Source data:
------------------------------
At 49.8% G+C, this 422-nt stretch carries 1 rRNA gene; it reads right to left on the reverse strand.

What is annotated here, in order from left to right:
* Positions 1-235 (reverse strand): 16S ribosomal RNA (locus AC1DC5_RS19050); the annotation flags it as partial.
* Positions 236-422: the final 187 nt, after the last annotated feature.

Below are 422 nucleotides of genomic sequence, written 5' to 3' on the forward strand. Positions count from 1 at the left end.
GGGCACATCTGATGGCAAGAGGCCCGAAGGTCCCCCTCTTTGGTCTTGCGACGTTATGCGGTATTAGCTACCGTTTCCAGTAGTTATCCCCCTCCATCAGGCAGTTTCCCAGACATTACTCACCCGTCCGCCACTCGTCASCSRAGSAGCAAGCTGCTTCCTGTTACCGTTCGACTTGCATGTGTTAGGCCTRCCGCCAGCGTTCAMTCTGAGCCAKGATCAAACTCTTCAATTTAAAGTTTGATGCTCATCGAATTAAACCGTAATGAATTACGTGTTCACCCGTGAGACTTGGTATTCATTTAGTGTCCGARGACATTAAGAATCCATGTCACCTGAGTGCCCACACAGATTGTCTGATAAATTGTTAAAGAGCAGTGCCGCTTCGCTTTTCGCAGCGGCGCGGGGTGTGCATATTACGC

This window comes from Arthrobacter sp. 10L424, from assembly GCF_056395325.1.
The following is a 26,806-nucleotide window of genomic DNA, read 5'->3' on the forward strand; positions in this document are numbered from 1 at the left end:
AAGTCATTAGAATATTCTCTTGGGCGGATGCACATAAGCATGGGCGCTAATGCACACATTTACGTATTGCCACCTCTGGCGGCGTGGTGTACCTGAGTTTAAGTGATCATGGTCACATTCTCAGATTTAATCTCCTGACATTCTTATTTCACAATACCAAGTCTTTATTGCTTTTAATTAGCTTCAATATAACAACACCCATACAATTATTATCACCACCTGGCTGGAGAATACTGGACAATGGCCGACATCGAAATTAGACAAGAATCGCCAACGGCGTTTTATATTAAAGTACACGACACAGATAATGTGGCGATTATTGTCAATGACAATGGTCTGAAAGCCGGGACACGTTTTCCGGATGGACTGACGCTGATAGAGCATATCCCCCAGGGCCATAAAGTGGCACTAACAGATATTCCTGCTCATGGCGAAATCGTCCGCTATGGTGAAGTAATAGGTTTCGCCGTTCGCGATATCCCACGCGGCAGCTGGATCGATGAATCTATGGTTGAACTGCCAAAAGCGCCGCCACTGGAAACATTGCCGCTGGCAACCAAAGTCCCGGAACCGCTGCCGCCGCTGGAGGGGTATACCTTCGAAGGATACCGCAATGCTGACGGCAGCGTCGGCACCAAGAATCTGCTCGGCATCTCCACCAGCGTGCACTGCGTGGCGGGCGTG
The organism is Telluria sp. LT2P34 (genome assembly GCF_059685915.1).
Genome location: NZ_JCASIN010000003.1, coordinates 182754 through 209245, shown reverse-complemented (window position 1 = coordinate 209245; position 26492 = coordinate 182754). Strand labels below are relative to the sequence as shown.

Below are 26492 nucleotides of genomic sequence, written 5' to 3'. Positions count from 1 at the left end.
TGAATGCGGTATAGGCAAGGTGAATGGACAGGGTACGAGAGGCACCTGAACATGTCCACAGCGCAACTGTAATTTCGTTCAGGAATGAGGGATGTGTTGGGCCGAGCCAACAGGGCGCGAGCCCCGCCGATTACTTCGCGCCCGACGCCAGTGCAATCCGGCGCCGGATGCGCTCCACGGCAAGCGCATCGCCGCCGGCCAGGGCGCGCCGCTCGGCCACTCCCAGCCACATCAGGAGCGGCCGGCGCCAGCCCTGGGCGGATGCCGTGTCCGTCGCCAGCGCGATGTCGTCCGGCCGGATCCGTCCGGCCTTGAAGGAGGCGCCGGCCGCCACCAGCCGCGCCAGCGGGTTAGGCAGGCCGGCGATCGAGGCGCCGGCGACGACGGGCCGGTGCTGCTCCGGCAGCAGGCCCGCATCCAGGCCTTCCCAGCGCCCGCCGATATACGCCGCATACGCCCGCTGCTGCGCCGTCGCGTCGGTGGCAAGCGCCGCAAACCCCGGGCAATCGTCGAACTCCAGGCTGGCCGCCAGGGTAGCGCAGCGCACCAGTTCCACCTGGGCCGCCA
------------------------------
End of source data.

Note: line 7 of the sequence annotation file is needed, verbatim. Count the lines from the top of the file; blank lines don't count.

This window comes from Arthrobacter sp. 10L424, from assembly GCF_056395325.1.